Choose yourself, and don’t let anyone tell you that you should quit your job.
Why do we think that we need to have a romance with our jobs?
My job is not my passion. No, I don’t hate my job. I am just not in love with it.
This is what Psychologists call black and white thinking: Either you love your job and it is the best thing that ever happened to you, or you hate it and it sucks.
I often hear professional speakers talk about how 20% of people love their jobs but the other 80% live in quiet desperation in a job they hate. A large international Gallop poll of 25 million people revealed:
- Only 13% felt engaged by their jobs
- 63% are mildly to moderately unhappy on the job, and
- 24% actively hate their jobs
I am in the 63%, but that doesn’t bother me because I don’t expect my job to make me happy. My employer gives me a wage, some benefits and respect, but the happiness thing and even the passion are part of what I need to bring every day. If you add the Gallop numbers, 76% of us either love our jobs or don’t mind our jobs and stay for our own reasons… not necessarily because we “love” our jobs.
I think those are pretty good numbers.
The one question that Gallop did not ask is, “Do you think your job should make you happy?” or “Do you think your job should be your passion and why?”
Get engaged, but don’t marry your job!
If someone is not engaged in their job, it’s time to wonder if they are engaged in their lives at all? Part of a job is work. And the work may involve intentionally bringing yourself to work each day, even if you would rather be on the golf course.
At risk of repeating myself, I will: My job is not my passion. I have many passions that include my family, writing, creativity, personal development, exercise, learning, pizza, beer and the art of telling stories. I used to expect that my job would be my passion, but honestly that led to some job hopping and a great deal of dissatisfaction on my end.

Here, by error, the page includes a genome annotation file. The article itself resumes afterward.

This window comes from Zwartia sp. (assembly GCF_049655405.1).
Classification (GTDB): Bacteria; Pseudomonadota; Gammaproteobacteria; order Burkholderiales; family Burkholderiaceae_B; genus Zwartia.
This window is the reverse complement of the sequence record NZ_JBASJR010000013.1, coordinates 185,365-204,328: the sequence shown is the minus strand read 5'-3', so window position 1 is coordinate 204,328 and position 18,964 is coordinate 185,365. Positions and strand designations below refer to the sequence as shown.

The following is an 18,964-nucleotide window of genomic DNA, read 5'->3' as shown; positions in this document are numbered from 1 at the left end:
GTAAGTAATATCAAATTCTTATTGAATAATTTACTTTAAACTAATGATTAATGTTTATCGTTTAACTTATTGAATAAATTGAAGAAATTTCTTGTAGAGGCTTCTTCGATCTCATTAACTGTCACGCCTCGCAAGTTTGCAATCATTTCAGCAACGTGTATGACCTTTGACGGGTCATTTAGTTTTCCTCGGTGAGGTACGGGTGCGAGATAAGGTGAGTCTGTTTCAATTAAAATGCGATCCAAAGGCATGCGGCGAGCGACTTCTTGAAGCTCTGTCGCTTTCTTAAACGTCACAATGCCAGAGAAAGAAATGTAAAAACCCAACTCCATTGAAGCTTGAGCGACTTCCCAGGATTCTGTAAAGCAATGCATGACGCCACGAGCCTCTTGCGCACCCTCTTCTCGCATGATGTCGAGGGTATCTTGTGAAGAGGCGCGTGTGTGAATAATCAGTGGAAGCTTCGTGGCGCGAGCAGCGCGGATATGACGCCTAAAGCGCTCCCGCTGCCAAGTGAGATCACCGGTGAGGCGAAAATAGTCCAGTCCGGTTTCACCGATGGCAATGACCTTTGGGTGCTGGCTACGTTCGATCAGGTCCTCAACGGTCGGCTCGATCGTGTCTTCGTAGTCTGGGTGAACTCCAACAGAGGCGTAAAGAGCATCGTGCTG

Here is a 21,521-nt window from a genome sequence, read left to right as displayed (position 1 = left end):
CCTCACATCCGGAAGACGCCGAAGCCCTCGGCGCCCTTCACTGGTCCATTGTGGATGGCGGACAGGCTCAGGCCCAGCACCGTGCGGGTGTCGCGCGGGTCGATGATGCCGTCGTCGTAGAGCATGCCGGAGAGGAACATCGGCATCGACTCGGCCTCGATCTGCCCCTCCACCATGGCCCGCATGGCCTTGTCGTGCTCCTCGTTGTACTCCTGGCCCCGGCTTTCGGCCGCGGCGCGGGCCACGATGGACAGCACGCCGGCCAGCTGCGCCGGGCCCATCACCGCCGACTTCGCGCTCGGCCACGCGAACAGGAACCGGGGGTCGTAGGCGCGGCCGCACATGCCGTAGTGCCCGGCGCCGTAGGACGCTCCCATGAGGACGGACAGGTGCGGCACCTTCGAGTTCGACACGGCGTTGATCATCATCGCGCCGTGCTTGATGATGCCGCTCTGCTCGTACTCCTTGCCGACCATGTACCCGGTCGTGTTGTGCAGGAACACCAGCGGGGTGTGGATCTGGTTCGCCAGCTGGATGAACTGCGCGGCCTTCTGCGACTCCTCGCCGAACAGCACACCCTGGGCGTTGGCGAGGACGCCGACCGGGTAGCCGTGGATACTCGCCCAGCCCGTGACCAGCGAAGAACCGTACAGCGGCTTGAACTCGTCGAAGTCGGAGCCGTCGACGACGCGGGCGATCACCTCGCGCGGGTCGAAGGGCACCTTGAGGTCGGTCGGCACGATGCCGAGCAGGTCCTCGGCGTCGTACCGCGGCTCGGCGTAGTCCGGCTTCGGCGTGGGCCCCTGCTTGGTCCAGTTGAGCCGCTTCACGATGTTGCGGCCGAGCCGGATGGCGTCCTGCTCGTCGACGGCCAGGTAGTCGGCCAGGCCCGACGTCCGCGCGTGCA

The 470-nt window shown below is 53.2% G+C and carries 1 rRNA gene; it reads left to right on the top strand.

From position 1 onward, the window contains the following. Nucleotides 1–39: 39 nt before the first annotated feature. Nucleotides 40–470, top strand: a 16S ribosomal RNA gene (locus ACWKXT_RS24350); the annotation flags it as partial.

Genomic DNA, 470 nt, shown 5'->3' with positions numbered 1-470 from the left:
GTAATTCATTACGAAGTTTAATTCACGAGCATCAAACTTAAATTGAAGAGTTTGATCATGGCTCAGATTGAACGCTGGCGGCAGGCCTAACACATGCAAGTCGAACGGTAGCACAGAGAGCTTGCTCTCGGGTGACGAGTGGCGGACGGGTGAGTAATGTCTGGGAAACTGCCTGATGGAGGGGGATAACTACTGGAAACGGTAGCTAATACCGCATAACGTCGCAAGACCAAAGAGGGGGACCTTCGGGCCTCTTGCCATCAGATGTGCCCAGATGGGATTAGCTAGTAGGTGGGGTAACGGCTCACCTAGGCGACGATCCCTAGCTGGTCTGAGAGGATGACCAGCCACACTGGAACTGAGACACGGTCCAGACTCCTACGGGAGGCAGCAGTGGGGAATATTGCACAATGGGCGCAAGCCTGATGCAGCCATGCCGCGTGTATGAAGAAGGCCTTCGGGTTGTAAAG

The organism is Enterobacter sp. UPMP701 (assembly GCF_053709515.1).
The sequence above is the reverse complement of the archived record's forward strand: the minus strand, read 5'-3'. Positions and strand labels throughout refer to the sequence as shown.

Most people that I know don’t mind their jobs, and have other passions that fuel them. In other words, they don’t have to be married to their jobs. It makes sense to me, but why do some people call this this settling, or mediocrity?
The myth of Quiet Desperation
I first heard this quote in the 1989 movie, Dead Poet’s Society: “Most men lead lives of quiet desperation.”
I wanted to know more about the quote by Thoreau, so I found the entire paragraph. If you don’t like prose, just skip this part. I wanted to include the full quotation for the geeks out there:
“The mass of men lead lives of quiet desperation. What is called resignation is confirmed desperation. From the desperate city you go into the desperate country, and have to console yourself with the bravery of minks and muskrats. A stereotyped but unconscious despair is concealed even under what are called the games and amusements of mankind. There is no play in them, for this comes after work. But it is a characteristic of wisdom not to do desperate things.”
Thoreau has many ideas in the piece that relate to our day, but it is important to geek out a little and understand his context.
Thoreau was born in 1817 and did most of his writing in the mid 1800’s. He and his family manufactured pencils and were very poor, as most families were at that time. Slavery was still very much alive and most people were stuck in various rigid class, political and religious structures. The idea of choosing a job was impossible for most people, because if they were lucky, they worked for the family business making items to be sold for pennies.